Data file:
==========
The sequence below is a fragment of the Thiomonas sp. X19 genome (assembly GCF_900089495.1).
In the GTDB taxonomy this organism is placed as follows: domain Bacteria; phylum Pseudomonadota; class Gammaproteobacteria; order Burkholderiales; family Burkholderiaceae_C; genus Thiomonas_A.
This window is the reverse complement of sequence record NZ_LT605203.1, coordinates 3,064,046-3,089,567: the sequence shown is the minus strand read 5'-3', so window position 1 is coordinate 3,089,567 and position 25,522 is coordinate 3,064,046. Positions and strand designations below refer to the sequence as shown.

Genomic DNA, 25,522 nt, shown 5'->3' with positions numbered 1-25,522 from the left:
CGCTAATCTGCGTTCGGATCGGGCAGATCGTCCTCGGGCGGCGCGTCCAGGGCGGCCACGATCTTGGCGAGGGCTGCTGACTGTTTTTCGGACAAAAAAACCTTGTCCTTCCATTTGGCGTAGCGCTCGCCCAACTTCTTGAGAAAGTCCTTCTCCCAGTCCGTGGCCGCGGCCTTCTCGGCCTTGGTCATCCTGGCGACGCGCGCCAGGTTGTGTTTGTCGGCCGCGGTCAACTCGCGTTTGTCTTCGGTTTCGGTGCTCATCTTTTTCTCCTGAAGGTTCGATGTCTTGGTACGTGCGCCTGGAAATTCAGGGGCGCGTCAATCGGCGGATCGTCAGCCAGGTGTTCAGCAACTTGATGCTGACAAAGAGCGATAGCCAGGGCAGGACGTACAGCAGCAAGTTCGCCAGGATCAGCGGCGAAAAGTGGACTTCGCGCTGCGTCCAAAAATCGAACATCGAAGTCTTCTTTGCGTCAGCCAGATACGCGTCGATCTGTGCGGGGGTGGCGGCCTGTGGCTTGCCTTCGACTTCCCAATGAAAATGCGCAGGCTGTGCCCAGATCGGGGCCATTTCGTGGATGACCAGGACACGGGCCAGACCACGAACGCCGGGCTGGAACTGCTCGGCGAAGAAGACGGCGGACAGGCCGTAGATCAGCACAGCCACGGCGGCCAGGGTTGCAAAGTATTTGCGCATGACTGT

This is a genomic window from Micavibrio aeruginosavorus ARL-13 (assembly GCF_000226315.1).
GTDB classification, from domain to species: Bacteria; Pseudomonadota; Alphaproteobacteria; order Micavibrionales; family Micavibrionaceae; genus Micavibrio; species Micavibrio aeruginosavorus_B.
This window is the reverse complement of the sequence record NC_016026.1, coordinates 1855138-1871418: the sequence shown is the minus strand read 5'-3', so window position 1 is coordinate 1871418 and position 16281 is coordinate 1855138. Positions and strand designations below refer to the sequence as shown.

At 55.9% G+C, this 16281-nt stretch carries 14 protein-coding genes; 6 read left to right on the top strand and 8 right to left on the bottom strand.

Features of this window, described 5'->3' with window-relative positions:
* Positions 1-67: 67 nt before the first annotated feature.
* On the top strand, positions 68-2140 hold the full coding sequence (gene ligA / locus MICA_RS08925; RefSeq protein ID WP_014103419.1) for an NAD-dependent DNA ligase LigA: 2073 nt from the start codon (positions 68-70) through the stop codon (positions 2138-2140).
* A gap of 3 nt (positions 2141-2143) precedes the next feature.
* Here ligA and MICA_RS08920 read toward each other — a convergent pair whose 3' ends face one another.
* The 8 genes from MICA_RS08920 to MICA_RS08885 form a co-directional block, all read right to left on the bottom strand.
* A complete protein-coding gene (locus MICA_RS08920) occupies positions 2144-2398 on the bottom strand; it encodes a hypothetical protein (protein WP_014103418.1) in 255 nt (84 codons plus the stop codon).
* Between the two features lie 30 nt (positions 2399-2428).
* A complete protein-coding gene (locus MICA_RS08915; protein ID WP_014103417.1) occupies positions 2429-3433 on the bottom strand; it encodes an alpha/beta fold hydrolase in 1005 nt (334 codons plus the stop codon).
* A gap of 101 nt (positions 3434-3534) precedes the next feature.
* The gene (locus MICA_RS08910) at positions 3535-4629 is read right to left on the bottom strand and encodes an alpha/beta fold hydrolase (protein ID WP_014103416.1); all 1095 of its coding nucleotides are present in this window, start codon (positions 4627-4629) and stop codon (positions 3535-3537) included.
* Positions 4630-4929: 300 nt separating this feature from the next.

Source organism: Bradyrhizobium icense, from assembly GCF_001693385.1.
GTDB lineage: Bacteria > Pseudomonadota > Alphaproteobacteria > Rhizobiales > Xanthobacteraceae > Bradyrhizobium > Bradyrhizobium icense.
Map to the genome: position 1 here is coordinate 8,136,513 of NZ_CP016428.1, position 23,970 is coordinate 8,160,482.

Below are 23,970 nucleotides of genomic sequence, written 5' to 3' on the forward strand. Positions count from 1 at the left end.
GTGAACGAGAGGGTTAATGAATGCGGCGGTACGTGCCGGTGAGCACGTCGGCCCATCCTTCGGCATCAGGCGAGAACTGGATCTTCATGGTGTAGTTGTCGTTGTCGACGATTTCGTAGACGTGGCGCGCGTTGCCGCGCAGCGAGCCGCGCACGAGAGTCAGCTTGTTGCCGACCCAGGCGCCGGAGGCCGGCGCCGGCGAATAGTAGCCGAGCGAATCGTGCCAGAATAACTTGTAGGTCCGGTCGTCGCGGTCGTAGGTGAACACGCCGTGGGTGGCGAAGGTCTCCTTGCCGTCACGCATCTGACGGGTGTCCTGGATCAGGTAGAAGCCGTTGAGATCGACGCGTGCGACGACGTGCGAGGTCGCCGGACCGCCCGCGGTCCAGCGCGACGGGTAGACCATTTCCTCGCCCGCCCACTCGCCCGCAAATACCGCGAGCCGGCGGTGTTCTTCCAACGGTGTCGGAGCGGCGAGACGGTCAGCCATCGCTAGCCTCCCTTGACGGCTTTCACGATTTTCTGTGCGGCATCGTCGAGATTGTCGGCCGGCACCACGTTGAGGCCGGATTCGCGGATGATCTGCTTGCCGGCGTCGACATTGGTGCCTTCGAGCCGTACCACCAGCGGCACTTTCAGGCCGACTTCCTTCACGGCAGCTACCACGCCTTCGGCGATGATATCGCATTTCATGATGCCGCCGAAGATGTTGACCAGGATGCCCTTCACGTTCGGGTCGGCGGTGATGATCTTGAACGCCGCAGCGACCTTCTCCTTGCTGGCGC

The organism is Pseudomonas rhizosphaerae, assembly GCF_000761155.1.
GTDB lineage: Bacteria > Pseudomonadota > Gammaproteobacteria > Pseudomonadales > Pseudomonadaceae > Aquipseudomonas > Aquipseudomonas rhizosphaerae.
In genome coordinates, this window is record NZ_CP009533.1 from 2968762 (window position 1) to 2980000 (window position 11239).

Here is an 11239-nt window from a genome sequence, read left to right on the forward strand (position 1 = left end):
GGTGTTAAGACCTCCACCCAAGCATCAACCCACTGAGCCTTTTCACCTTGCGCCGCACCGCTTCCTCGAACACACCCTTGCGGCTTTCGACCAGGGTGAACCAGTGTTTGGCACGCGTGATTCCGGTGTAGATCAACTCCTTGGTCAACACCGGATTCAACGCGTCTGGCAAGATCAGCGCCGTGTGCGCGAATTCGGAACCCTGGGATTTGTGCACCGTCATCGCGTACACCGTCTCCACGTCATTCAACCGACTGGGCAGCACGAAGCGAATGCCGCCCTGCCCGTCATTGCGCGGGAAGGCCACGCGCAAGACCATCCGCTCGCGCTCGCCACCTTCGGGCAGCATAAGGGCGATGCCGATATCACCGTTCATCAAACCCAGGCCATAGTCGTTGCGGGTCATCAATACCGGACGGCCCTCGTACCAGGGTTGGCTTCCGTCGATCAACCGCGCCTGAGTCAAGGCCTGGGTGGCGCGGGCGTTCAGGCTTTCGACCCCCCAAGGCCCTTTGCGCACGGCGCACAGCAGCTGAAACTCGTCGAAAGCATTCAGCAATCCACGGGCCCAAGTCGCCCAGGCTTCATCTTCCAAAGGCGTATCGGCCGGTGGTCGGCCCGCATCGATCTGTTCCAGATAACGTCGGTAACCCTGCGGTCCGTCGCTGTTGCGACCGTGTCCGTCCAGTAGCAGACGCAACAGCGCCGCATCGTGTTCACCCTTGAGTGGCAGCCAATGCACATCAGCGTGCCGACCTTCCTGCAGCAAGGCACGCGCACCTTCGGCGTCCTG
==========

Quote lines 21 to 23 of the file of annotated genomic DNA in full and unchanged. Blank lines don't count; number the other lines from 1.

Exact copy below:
* Positions 4630-4929: 300 nt separating this feature from the next.

Source organism: Bradyrhizobium icense, from assembly GCF_001693385.1.
GTDB lineage: Bacteria > Pseudomonadota > Alphaproteobacteria > Rhizobiales > Xanthobacteraceae > Bradyrhizobium > Bradyrhizobium icense.